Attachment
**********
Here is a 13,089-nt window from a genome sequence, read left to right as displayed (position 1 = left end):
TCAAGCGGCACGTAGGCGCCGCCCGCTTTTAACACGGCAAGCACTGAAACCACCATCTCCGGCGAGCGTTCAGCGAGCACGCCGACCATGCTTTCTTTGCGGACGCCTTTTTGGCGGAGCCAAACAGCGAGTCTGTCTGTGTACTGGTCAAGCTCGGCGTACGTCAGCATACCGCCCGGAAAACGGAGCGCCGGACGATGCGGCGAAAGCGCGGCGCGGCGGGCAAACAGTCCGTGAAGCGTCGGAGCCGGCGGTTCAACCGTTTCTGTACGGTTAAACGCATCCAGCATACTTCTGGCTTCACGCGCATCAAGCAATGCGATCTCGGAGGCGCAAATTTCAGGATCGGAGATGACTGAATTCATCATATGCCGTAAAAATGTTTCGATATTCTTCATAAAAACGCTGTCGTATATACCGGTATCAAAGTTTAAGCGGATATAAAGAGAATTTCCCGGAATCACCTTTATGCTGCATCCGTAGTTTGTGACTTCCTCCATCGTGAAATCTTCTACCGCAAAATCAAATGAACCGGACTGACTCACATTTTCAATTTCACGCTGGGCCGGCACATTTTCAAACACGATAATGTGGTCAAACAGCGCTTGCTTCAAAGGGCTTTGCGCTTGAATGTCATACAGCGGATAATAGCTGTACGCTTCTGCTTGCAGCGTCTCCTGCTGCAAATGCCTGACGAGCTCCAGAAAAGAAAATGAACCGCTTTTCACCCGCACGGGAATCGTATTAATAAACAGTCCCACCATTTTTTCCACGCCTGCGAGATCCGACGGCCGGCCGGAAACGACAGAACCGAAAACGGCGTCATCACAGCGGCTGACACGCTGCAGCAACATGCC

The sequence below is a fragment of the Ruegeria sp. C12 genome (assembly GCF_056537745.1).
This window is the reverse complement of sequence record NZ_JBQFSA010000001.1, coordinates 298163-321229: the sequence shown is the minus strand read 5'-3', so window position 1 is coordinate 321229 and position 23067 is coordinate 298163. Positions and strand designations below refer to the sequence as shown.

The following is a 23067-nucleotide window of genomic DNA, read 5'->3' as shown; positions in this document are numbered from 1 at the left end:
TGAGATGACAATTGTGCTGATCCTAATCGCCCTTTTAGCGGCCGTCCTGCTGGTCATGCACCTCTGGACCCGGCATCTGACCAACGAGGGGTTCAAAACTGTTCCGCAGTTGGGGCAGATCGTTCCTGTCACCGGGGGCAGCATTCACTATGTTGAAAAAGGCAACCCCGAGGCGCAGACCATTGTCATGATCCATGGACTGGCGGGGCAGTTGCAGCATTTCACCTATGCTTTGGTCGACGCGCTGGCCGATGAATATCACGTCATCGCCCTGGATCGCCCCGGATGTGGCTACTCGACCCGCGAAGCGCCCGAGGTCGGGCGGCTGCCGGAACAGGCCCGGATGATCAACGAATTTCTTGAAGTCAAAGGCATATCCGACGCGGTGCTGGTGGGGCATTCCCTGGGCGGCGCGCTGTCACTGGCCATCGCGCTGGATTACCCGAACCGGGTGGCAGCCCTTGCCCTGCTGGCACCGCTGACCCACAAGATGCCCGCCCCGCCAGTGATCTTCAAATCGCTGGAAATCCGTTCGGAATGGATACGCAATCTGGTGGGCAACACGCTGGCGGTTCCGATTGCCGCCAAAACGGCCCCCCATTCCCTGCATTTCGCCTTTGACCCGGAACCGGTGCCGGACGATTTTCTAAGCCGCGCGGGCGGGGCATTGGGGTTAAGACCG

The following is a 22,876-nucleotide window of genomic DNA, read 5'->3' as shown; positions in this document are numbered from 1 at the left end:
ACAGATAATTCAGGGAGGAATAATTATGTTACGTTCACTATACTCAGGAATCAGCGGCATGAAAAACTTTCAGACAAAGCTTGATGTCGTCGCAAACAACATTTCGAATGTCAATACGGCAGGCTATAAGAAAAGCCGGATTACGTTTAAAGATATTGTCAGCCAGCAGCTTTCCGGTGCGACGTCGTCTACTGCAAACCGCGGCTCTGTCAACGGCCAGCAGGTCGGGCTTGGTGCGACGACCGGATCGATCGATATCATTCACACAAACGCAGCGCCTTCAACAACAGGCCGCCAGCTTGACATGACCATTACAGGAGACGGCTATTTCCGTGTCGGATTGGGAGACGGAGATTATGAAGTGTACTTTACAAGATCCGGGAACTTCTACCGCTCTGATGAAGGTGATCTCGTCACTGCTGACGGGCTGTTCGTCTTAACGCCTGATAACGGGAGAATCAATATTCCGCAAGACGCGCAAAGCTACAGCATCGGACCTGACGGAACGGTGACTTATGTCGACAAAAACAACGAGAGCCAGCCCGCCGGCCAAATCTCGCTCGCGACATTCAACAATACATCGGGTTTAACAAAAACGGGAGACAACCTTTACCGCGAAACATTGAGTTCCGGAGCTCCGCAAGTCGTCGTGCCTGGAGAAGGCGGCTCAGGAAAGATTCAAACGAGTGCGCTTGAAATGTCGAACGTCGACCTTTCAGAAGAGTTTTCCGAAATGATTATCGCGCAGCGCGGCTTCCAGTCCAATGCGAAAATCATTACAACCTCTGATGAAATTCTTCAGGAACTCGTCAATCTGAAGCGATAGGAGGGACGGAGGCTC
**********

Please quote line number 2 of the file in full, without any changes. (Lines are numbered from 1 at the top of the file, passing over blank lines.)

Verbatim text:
TCAAGCGGCACGTAGGCGCCGCCCGCTTTTAACACGGCAAGCACTGAAACCACCATCTCCGGCGAGCGTTCAGCGAGCACGCCGACCATGCTTTCTTTGCGGACGCCTTTTTGGCGGAGCCAAACAGCGAGTCTGTCTGTGTACTGGTCAAGCTCGGCGTACGTCAGCATACCGCCCGGAAAACGGAGCGCCGGACGATGCGGCGAAAGCGCGGCGCGGCGGGCAAACAGTCCGTGAAGCGTCGGAGCCGGCGGTTCAACCGTTTCTGTACGGTTAAACGCATCCAGCATACTTCTGGCTTCACGCGCATCAAGCAATGCGATCTCGGAGGCGCAAATTTCAGGATCGGAGATGACTGAATTCATCATATGCCGTAAAAATGTTTCGATATTCTTCATAAAAACGCTGTCGTATATACCGGTATCAAAGTTTAAGCGGATATAAAGAGAATTTCCCGGAATCACCTTTATGCTGCATCCGTAGTTTGTGACTTCCTCCATCGTGAAATCTTCTACCGCAAAATCAAATGAACCGGACTGACTCACATTTTCAATTTCACGCTGGGCCGGCACATTTTCAAACACGATAATGTGGTCAAACAGCGCTTGCTTCAAAGGGCTTTGCGCTTGAATGTCATACAGCGGATAATAGCTGTACGCTTCTGCTTGCAGCGTCTCCTGCTGCAAATGCCTGACGAGCTCCAGAAAAGAAAATGAACCGCTTTTCACCCGCACGGGAATCGTATTAATAAACAGTCCCACCATTTTTTCCACGCCTGCGAGATCCGACGGCCGGCCGGAAACGACAGAACCGAAAACGGCGTCATCACAGCGGCTGACACGCTGCAGCAACATGCC